Even after completing the upcoming phase 2a trial, BCX 4161 would not be out of the woods. Uncommon problems can be missed during clinical trials if the trial population is small and not enough HAE patients would have been dosed by that stage to exclude an association with anaphylaxis.
The significant association between Ecallantide and anaphylaxis was missed in Dyax's clinical program even though up to 4% of patients are affected. A successful phase 3 trial would be required before BCX 4161 could be deemed safe and would likely need post-marketing surveillance.
Efficacy - Again BCX 4161 has only completed a phase 1 trial. It has not been tested on a patient with HAE. In this case, having the same mechanism of action as Ecallantide is a positive. If BCX 4161 can inhibit kallikrein sufficiently, it should be able to prevent attacks in HAE patients
Peramivir a Peramiflop
The rescindment of a stop work order on the development of Peramivir saw BioCryst's share price rise in April. Peramivir has been developed with a $234.8m grant by the Biomedical Advanced Research and Development Authority (BARDA).
BioCryst is reimbursed for all expenses that it incurs in this process. Under these conditions it is in BioCryst's interest to continue Peramivir's development even with a low probability of success.
BioCryst's phase 3 trial for Peramivir was terminated early by its independent data monitoring committee for futility. At the time, BioCryst's Chief Medical Officer, Dr. William Sheridan stated "… it is unlikely that Peramivir development for US registration will continue."
BioCryst also changed its study design to enhance the capacity of Peramivir to obtain a positive result. The altered protocol, compared Peramivir to placebo rather than Tamiflu (Oseltamivir) developed by Gilead Sciences (NASDAQ:GILD).
Fortunately for Peramivir it has little in the way of competitors. Unfortunately, this is because of its limited indications. Peramivir would only be indicated in obtunded patients, not being fed nasogastriclly and hence requiring intravenous treatment options. This would be due to Peramivir's likely high cost and equivalent efficiency to Tamiflu.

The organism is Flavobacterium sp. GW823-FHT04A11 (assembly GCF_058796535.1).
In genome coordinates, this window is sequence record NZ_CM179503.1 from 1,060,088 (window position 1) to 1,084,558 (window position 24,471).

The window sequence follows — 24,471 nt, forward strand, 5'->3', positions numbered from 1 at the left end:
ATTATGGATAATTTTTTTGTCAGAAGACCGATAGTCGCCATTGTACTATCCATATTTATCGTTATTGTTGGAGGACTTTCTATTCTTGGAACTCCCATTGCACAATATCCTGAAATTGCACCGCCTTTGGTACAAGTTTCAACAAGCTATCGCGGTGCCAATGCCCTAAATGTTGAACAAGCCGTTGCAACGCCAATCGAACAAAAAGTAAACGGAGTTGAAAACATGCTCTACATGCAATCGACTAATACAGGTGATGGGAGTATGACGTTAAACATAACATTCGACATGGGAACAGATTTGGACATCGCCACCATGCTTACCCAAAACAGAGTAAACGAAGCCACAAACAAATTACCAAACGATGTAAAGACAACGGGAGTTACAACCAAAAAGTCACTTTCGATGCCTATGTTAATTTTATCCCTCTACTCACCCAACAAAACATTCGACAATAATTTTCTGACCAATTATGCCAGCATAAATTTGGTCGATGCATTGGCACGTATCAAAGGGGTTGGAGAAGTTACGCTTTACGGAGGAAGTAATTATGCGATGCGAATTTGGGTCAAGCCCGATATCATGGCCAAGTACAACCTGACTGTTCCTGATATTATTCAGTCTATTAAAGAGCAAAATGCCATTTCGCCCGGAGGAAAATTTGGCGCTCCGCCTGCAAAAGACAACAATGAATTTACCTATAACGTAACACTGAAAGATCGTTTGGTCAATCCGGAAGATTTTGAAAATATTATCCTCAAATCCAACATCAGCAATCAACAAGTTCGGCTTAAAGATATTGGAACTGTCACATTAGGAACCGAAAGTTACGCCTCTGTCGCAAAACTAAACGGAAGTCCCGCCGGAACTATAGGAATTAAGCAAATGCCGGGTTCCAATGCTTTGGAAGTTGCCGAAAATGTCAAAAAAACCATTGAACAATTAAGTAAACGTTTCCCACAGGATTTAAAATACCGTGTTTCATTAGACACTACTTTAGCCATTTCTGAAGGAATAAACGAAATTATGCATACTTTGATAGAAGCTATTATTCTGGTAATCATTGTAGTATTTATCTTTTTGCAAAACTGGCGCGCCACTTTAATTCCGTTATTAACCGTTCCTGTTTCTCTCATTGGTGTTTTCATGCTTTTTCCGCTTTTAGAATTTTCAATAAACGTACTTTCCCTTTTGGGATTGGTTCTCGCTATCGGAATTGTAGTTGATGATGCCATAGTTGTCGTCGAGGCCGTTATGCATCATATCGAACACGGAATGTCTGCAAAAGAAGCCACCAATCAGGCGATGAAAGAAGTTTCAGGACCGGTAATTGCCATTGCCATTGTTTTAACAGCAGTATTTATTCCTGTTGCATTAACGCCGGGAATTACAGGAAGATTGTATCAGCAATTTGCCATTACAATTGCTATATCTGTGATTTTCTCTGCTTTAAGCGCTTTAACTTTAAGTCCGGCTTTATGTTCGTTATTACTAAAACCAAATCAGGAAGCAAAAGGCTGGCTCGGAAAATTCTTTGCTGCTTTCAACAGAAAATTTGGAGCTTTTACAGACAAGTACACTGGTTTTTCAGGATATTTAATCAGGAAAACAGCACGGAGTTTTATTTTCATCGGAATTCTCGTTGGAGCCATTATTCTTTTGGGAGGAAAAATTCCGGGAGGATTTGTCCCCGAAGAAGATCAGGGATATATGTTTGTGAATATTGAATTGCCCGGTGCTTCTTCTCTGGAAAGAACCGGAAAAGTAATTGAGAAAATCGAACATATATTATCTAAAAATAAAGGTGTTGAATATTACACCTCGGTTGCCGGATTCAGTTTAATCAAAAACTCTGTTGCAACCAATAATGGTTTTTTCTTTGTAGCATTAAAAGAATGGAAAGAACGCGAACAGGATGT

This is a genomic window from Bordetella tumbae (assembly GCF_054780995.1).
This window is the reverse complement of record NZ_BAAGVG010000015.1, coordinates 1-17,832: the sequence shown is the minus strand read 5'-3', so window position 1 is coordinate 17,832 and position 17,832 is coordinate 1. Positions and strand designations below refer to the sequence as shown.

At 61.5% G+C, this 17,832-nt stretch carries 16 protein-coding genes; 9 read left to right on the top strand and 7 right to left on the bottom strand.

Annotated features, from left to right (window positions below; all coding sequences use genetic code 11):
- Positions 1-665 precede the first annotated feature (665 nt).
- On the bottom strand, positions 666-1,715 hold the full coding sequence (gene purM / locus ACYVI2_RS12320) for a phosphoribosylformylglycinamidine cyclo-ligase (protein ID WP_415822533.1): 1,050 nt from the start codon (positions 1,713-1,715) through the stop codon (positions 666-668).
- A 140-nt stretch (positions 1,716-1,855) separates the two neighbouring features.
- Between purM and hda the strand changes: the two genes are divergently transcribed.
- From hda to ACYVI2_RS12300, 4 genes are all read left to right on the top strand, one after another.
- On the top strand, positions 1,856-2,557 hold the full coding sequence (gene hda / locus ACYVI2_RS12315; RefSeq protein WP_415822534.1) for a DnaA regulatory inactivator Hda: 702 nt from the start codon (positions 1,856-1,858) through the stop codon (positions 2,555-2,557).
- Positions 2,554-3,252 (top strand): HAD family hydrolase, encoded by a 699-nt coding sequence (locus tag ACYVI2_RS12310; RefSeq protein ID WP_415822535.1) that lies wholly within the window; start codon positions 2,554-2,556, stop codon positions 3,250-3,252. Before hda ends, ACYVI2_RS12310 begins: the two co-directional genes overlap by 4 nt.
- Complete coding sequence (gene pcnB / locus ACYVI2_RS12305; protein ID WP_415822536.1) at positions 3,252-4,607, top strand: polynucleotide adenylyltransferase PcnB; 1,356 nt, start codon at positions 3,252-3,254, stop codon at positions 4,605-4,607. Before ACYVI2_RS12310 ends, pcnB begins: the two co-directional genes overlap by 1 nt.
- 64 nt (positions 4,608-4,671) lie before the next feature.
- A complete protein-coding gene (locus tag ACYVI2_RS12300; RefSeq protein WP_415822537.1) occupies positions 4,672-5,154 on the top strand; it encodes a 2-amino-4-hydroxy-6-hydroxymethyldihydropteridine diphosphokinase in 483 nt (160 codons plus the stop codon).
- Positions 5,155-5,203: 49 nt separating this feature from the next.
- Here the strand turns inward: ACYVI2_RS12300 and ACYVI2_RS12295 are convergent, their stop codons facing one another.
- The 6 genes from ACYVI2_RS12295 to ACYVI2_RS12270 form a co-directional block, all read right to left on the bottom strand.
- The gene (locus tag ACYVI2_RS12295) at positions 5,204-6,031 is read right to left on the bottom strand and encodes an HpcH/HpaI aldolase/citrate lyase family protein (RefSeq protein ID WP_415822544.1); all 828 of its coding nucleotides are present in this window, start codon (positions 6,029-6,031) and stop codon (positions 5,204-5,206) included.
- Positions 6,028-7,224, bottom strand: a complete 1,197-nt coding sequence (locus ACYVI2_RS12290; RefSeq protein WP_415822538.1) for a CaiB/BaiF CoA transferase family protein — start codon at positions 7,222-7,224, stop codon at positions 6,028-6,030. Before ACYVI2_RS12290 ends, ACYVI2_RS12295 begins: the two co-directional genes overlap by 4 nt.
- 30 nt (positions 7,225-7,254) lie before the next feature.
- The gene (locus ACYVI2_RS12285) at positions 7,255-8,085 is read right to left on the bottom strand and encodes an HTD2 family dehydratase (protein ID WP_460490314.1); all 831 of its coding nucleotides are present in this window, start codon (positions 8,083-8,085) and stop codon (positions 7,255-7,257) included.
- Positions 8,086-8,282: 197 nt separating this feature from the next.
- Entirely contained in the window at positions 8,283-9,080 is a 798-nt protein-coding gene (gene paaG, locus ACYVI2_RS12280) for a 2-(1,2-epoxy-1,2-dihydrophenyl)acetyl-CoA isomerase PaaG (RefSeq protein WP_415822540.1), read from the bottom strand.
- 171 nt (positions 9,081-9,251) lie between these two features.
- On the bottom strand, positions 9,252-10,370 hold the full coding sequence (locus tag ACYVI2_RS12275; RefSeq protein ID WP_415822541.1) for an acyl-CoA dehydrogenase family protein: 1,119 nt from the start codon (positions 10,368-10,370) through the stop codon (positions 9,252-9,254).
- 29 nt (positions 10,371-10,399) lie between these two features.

The vast majority of people affected with the influenza virus would be treated with the other neuraminidase inhibitors. These are Tamiflu, Relenza (Zanamivir) licensed by Biota Pharmaceuticals to GlaxoSmithKline (NYSE:GSK) and Laniminavir developed by Biota Pharmaceuticals and Daiichi Sankyo (OTCPK:DSKYF).
Intravenous Zanamivir is the only direct competitor to Peramivir. GlaxoSmithKline is currently recruiting patients for its phase 3 trial comparing intravenous Zanamivir with Tamiflu. This trial is due to be completed in February 2015.
Both Peramivir and intravenous Zanamivir were temporarily approved by the FDA for use during the 2009 H1N1 pandemic. Peramivir has also secured some revenue for BioCryst with approvals in Japan and Korea but this has been minimal.
Like Tamiflu there have also been some concerns regarding Peramivir's resistance profile.
BioCryst may end up developing a successful orally available molecule to treat patients with HAE, but this will not be BCX 4161. If you are interested in BioCryst for BCX 4161 you should consider taking some profits off the table given the stunning run up in its share price.
For investors interested in BioCryst for Peramivir, I suggest you look elsewhere. Laniminavir, in particular may be a game changer in the influenza space and I have written more about it and Biota Pharmaceuticals here.
Disclosure: I am long BOTA. I wrote this article myself, and it expresses my own opinions. I am not receiving compensation for it (other than from Seeking Alpha). I have no business relationship with any company whose stock is mentioned in this article.